Tuesday, July 18, 2017
Chinese media denounces ‘groundless Pakistan news reports’ on death of Indian soldiers along Sikkim border
China’s state-run media rejects Pakistani news reports claiming that 158 Indian soldiers were killed in attacks by the People’s Liberation Army.
We are one unfortunate nation that feels pride in celebrating murderers. Whether Ghazi Alamdin, Aamir Cheema or Mumtaz Qadri, all of them are celebrated heroes of our people. Once such individuals are dead, society constructs myths to turn them into saints and pious people. People frequently use the word un-Islamic, when they fail to convince their opponents logically or politically. It is this way of looking at things that have led to the grotesque killing of Mashal Khan on his university campus.
More than forty days have passed since the JIT report on the case has been presented and the authorities have failed to take proper action against the responsible ones as per the recommendations of the JIT report. It is certainly shameful that no justice is given to Mashal even after he is no more living. The perpetrators of his killing are roaming free on the premises of university. The report clearly states that Mashal’s murder was premeditated. Mashal was accused of blasphemy to get away with his murder. Failing to take appropriate action against the responsible ones is beyond one’s comprehension. There is no reason why the university’s administration is reluctant to act according to the recommendations of the JIT report.
Failing to act upon the recommendations of the report suggests that our state and its institutions cannot ensure the supremacy of rule of law, and that these JITs are just a way to delay justice enough to make people forget. Societies fail to progress and develop if the law does not rule supreme. A society is certainly a declining one if people who are wronged, fail to seek justice. It is heart-wrenching to observe criminal silence on people’s part whenever such injustices occur.
People lack the patience to listen to any dissenting voice. The state, with aid from the intelligentsia, needs to address the issue of growing intolerance. Likewise, we need to realise the importance of maintaining the rule of law supreme. There are very few religious scholars who can understand the importance of a pluralistic society and promote non-violence. If the above-mentioned issues are not dealt with firmly, we will witness more cases of mob justice.
Pakistan’s Supreme Court began hearings this week on a case that may decide the fate of Prime Minister Nawaz Sharif, more than a year after revelations first emerged about links between his family’s wealth and the Panama Papers investigation.
The revelations led to protests in Pakistan and sparked calls from the political opposition for Sharif’s resignation. Sharif and his family deny wrongdoing.
In April, a Pakistani court narrowly rejected a motion to disqualify Sharif as prime minister. Instead, it established a joint investigation into reports that linked Sharif’s children to valuable property in central London held through offshore companies.
This month, the joint investigation team issued a 254-page report. It accused the Sharifs, one of the wealthiest families in south Asia, of hiding assets, perjury and forgery.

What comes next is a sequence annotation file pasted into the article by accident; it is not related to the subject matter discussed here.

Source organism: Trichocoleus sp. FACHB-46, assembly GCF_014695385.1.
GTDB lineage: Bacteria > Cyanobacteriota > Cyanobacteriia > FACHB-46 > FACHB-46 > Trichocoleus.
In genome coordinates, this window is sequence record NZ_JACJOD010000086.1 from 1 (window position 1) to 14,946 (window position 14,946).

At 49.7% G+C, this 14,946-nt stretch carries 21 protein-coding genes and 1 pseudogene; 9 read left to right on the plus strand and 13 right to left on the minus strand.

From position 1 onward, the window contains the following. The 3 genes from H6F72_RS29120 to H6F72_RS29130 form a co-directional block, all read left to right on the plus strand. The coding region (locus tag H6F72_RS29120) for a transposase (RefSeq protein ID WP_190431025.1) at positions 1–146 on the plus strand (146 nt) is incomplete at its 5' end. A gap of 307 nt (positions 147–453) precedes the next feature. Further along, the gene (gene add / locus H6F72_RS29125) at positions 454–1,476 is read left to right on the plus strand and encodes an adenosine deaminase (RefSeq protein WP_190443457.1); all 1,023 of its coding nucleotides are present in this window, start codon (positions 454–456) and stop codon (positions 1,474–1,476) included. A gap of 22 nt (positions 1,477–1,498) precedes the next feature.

Included in the report was the finding that Sharif’s daughter, Maryam Nawaz, potentially falsified ownership documents that were dated 2006 but written in a font that was not commercially available until 2007. The resulting furore trended on social media under the hashtag #fontgate.
“The report is a pack of lies,” Sharif said in response.
The Supreme Court will now decide how to respond to the report, which could involve removing Sharif from office or ordering his trial on charges of corruption. Sharif is expected to be summoned to appear before the court in the coming days or weeks.
Elsewhere, repercussions from the Panama Papers continue.
On June 28, U.S. lawmakers introduced bills to curb the abuse of domestic shell companies. Advocates argue that U.S. shell companies can be used to enable criminal behavior, including financing terrorists.
“Just over a year ago, journalists worldwide began publishing the Panama Papers — exposing global webs of anonymous shell companies used to facilitate all forms of corruption and criminal activity,” said Gary Kalman, the executive director of the FACT Coalition.
“While Panama received all the unwelcome attention, U.S. laws are no better. In many ways, it is easier to hide behind an anonymous company in this country than Panama or any other in the world.”
Earlier this month, in France, a cardboard packaging executive received a one-year suspended sentenceand a $2 million fine after reports by ICIJ partner, Premiére Lignes’ Cash Investigation, that he hid more than $20 million offshore.
On Friday, the U.S. Department of Justice filed a $144 million civil suit in relation to allegations of corruption involving Nigeria’s former oil minister and business associates. The DOJ described one company set up by Mossack Fonseca, Earnshaw Associates Limited, spending tens of millions of dollars to buy luxury real estate in New York City and an $80 million yacht.
“I spoke to you several times about your general behavior, acquisition of assets, etc., asking you to be a bit more careful,” said the former oil minister, Diezani Alison-Madueke to Kolawole Aluko, in recorded telephone conversations disclosed in the court filing.
ICIJ wrote about the links between Alison-Madueke and Aluko as part of the Panama Papers investigation in 2016.